by Stephen Dedman



285pp/$22.95/July 1996

The Art of Arrow Cutting
Cover by The Chopping Block, Inc.

Reviewed by Steven H Silver

Stephen Dedman’s first novel, The Art of Arrow Cutting, relates the story of Michelangelo Magistrale, or Mage, who suddenly finds his life in danger after he helps a pretty blonde student, Amanda Sharmon, with bus fare. Up to that time, Mage has only been an itinerant photographer with an eye for the ladies.

For much of the novel, Mage has no clue why he is being pursued, although he is fortunate in the new-found friendship of Charles Takumo, a Japanese-American stuntman who claims descent from Charles Manson and has a deep interest in Japanese mythology and culture. Eventually the two companions discover the talisman Mage has been entrusted with and try to keep Mage from trouble when he is accused of murdering Amanda.

Dedman’s book is enjoyable and fast-moving with likable heroes. Dedman’s villain is just mysterious enough and nearly as likable as Mage and Takumo. Dedman is able to pull this off by making his henchmen dislikable.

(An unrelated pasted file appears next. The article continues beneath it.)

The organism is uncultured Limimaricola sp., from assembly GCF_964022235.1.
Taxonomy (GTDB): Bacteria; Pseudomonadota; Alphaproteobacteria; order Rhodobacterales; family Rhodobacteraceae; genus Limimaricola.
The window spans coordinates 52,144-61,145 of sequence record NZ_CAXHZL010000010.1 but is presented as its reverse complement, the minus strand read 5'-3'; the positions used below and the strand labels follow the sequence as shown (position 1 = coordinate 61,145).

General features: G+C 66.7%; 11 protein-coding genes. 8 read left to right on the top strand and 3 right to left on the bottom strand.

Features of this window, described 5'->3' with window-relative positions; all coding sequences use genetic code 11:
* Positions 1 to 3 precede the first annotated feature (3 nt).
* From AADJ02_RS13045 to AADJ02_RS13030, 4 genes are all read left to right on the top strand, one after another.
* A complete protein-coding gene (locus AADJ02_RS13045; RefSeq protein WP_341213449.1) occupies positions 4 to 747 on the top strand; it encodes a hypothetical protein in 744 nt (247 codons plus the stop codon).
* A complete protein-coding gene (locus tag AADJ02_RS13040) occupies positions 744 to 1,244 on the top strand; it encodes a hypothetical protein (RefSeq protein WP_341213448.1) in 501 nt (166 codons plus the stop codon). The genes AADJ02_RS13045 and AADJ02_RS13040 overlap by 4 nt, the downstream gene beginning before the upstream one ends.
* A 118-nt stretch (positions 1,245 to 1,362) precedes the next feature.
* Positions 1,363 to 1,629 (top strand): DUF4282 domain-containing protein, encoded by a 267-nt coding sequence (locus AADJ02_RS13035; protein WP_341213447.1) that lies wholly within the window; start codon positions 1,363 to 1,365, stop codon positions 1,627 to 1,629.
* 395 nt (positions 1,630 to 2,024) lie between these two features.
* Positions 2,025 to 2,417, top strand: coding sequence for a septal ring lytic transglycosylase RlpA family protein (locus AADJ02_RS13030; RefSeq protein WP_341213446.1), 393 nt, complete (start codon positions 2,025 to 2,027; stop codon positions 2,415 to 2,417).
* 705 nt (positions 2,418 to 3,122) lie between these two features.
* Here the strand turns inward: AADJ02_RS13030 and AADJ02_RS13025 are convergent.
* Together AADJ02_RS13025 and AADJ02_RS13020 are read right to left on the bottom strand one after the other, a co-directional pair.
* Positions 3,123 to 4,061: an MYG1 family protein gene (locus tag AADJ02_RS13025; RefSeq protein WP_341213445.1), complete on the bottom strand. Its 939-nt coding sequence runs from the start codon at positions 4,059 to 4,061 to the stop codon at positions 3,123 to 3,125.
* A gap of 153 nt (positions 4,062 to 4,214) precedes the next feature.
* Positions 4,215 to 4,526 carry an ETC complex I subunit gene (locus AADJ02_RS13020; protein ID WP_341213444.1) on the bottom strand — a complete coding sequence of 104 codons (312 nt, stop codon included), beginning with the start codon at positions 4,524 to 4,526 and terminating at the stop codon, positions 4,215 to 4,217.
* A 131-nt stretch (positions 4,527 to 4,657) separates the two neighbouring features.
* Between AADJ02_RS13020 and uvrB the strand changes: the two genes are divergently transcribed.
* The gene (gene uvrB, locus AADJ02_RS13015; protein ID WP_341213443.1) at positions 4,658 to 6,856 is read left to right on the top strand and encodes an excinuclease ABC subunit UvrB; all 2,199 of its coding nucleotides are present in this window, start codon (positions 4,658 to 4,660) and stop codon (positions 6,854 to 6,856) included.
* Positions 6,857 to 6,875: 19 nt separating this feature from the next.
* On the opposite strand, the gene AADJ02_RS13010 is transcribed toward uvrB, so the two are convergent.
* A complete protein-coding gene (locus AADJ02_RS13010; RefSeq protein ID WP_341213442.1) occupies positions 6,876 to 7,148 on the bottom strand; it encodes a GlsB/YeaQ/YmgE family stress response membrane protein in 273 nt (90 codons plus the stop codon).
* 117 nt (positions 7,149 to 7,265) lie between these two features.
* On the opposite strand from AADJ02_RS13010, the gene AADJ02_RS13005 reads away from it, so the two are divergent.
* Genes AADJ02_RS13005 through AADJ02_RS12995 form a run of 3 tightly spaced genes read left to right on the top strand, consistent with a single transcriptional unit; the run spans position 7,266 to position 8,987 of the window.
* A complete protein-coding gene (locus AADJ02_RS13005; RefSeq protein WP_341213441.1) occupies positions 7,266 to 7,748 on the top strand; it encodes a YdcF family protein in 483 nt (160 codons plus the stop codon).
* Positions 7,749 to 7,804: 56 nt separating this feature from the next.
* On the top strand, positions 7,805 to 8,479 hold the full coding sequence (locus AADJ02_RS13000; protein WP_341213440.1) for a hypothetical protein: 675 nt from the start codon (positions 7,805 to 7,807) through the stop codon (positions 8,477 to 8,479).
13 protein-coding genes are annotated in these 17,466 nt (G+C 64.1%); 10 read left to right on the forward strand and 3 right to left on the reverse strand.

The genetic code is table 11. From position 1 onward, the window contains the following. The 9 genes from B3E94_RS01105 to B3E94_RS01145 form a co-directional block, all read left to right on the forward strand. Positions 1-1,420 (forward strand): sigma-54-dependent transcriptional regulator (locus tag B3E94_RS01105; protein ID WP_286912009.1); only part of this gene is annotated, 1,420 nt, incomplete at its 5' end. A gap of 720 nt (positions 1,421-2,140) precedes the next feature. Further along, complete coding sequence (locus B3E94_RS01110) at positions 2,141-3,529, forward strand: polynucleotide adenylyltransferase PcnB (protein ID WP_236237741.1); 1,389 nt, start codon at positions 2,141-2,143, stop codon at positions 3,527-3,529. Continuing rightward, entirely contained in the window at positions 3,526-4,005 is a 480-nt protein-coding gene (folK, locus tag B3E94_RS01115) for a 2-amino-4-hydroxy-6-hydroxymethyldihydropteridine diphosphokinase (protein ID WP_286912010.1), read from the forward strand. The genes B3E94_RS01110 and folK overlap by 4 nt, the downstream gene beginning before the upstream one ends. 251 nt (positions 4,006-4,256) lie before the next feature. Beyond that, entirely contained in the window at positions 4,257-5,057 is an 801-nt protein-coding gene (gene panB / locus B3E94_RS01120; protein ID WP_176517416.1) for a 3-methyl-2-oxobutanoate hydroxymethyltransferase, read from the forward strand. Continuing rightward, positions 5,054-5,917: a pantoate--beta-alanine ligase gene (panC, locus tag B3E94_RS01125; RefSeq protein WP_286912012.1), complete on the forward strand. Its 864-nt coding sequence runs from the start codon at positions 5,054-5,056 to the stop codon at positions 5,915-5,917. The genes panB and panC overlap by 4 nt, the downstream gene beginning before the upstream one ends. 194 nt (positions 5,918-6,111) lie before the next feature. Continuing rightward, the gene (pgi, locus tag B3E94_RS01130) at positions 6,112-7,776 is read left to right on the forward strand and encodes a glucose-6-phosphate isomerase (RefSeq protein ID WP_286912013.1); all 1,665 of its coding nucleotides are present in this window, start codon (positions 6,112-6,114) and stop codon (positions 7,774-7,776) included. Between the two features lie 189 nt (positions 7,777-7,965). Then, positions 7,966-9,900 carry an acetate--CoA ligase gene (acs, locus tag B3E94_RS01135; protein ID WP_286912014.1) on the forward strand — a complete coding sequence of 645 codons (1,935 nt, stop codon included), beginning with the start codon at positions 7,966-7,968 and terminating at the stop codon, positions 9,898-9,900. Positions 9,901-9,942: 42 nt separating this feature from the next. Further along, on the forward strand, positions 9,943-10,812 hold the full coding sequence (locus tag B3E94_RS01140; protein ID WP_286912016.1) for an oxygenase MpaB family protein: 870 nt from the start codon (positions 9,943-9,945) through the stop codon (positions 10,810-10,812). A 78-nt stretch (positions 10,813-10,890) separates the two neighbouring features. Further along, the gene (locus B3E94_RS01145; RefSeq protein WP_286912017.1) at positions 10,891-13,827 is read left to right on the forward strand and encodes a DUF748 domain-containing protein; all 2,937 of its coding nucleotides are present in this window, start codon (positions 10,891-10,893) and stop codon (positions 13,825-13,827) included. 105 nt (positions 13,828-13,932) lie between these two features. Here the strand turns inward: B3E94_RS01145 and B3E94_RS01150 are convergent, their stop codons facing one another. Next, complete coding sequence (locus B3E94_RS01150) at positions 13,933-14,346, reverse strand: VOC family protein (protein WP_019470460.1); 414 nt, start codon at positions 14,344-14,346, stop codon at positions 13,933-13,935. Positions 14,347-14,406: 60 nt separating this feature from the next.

There is a slight paradox between Dedman’s ability to describe interiors in a realistic, almost cinematic, manner and his inability to differentiate his cities. Dedman’s Calgary, Las Vegas and Los Angeles are all indistinguishable and could as easily have been Regina, Tulsa and Atlantic City. In a similar way, Dedman’s description of life and institutions seems to be vaguely wrong, although there is another specific enough to point to. Possibly, these minor weaknesses are caused by Dedman’s residence in Australia. In any event, it is not intrusive enough to effect the enjoyment of the book.

Dedman uses a lot of Japanese terms in The Art of Arrow Cutting. He wisely includes these terms in a separate glossary at the end of the novel. This allows the reader to quickly refer to the glossary in order to remember, for instance, that yadomejutsu means the art of arrow cutting.

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